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Rare images show what life is really like inside North Korea

Rare images show what life is really like inside North Korea

The snaps were taken from a remote part of the North Korean/Chinese border

Rare images have shown what life is like in North Korea.

North Korea, run by Kim Jong-un, is a notoriously private country and people are seldom lucky enough to snap images of what it's like to live there.

North Korea closed its borders in January 2020, but prior to doing so there were already heavy restrictions on photography there.

A photo of a government building in Namyang, North Korea.
PEDRO PARDO/AFP via Getty Images

Officially known as the Democratic People’s Republic of Korea (DPRK), those who were once fortunate enough to get into the country before it closed its borders weren't able to take snaps of anything but public tourist sights.

Anything outside of that was illegal.

But, four years on from Kim Jong-un making the country even more private, photographer Pedro Pardo managed to take some images that portray life on the other side of the Chinese and North Korean border.

Soliders photographer working on the border - as seen from Tumen in China's northeast Jilin province.
PEDRO PARDO/AFP via Getty Images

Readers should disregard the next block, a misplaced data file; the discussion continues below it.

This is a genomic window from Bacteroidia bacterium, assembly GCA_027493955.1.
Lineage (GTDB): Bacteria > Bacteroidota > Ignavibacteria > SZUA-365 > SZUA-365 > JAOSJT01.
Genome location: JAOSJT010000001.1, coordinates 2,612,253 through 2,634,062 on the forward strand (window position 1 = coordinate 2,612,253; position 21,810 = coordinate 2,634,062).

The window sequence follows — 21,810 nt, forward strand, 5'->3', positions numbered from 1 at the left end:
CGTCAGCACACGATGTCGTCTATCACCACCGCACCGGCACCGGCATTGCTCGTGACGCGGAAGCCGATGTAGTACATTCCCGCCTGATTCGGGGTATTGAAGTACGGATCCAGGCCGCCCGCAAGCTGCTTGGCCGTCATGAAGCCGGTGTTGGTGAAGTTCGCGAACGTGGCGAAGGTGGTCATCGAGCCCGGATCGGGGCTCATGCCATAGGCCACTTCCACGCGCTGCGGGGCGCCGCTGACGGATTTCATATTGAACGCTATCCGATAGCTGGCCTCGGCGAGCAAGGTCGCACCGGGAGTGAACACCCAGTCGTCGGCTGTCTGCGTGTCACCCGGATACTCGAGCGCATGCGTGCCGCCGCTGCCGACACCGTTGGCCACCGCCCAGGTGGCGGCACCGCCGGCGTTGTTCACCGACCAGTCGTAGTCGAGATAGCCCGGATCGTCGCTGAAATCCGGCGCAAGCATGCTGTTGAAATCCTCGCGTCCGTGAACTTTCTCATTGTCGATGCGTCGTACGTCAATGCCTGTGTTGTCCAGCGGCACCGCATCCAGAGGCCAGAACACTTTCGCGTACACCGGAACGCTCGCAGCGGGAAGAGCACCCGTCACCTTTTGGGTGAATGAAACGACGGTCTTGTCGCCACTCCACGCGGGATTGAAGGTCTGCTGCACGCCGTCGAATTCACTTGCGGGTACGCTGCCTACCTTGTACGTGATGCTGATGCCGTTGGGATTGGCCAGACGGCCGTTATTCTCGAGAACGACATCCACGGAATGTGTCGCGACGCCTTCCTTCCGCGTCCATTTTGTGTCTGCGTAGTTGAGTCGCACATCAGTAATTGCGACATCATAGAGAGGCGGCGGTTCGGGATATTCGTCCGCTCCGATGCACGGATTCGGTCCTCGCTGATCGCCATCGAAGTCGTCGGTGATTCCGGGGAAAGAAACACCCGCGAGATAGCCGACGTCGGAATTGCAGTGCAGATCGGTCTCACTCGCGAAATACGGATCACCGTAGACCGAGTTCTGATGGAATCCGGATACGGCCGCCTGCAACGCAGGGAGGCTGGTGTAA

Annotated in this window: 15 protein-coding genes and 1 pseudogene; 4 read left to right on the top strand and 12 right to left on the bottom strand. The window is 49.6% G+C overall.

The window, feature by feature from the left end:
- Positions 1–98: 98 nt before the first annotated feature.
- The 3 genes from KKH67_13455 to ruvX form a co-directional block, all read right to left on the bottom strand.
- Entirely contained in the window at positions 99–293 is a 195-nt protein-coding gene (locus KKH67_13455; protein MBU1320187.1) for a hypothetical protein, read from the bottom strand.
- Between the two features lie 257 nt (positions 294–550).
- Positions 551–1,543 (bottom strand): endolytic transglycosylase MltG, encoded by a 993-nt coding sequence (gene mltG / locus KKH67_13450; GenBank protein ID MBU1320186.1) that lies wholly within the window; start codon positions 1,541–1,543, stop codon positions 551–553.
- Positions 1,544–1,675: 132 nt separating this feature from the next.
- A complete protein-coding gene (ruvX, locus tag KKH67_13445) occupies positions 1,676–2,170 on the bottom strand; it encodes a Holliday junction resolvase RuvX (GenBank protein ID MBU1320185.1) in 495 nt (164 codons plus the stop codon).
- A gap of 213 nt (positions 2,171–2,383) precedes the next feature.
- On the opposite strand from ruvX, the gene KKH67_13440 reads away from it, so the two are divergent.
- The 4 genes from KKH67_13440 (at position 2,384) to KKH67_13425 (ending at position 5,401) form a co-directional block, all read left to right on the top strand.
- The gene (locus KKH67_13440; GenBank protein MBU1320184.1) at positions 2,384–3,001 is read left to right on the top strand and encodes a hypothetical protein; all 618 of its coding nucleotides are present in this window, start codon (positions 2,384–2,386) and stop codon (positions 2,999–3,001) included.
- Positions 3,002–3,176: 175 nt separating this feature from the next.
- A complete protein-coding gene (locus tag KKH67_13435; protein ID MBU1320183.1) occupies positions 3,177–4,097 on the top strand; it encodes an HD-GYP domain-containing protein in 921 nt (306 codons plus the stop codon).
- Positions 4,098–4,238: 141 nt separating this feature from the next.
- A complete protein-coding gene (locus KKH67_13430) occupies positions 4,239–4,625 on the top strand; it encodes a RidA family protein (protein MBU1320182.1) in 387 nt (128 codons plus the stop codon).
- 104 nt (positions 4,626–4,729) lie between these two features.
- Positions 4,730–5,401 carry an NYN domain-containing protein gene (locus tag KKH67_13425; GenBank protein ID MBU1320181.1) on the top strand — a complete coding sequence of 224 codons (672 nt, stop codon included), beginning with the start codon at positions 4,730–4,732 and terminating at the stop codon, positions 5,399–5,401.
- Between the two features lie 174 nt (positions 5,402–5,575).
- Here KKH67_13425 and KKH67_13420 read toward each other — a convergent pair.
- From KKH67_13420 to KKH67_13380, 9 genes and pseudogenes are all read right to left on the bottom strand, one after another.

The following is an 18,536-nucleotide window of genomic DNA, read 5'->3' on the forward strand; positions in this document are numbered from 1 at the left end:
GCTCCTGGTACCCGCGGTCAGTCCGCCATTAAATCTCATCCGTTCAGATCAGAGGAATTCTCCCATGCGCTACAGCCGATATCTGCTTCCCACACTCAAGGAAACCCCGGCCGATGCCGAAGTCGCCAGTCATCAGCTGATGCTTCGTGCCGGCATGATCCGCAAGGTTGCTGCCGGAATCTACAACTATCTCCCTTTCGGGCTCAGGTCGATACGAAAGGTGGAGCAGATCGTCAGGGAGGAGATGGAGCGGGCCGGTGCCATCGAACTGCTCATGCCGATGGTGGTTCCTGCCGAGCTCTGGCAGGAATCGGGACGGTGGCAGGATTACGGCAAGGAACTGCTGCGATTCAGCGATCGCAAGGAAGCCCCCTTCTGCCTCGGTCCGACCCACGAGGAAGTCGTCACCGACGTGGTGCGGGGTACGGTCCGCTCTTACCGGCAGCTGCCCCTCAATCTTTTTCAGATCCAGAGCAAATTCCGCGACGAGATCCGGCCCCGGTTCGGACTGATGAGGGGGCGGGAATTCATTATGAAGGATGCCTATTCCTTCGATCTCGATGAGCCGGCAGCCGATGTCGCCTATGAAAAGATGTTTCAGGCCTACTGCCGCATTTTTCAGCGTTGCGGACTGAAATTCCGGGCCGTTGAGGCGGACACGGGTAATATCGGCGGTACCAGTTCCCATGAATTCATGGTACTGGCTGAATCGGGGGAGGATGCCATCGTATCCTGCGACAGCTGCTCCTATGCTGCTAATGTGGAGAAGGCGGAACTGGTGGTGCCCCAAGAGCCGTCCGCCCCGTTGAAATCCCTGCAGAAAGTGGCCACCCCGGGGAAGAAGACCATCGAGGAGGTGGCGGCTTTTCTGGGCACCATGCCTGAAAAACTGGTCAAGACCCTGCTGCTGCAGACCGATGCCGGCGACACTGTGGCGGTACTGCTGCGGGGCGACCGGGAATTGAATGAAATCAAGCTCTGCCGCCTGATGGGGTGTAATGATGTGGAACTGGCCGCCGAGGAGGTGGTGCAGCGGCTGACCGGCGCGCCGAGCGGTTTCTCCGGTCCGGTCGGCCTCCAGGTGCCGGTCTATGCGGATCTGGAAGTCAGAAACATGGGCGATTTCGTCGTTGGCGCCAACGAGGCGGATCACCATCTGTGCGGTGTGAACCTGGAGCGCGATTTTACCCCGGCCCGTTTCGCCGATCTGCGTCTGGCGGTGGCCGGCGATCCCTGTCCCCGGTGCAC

He managed to get access to a remote part of North Korea's border with China in the latter's Jilin province to take the snaps, which date between February 26 and March 1 of this year.

One photograph by Pardo is of a government building in Namyang, while another snap was of North Korean soldiers working on the border, as seen from Tumen in China.

Pardo's photos also included an image of the town of Chunggang, which boasts dozens of identical-looking houses.

The North Korean town of Chunggang with a sign reading 'My country is the best'.
PEDRO PARDO/AFP via Getty Images

There's also a large sign up on the hill of the town that translates to 'My country is the best'.

Elsewhere there was a photo of a watchtower in Hyesan on the border.

Since the beginning of the pandemic, North Korea has been using 'expanded fences, guard posts, strict enforcement, and new rules, including a standing order for border guards to shoot on sight', a bleak new report from the Human Rights Watch (HRW) revealed earlier this month.

Released on March 7, the report was titled 'A Sense of Terror, Stronger than a Bullet: The Closing of North Korea 2018–2023'.

A watchtower on the border in the North Korean village of Hyesan.
PEDRO PARDO/AFP via Getty Images

HRW analyzed satellite images of the country's borders and found that between 2020 and 2023, North Korea had built a total 482km of new fencing in the areas and enhanced another 260km of primary fencing that had existed before, Independent reports.

As of the images taken in April 2023, there were still some fences being erected.

While North Korea is making it increasingly more difficult to enter or leave the country, it was found that the number of people that escaped from North to South Korea tripled last year, as per The Guardian.

The news outlet reported that almost 200 people managed to flee to the neighboring country.

Featured Image Credit: Reddit/uspn

Topics: North Korea, Kim Jong-un, Photography, China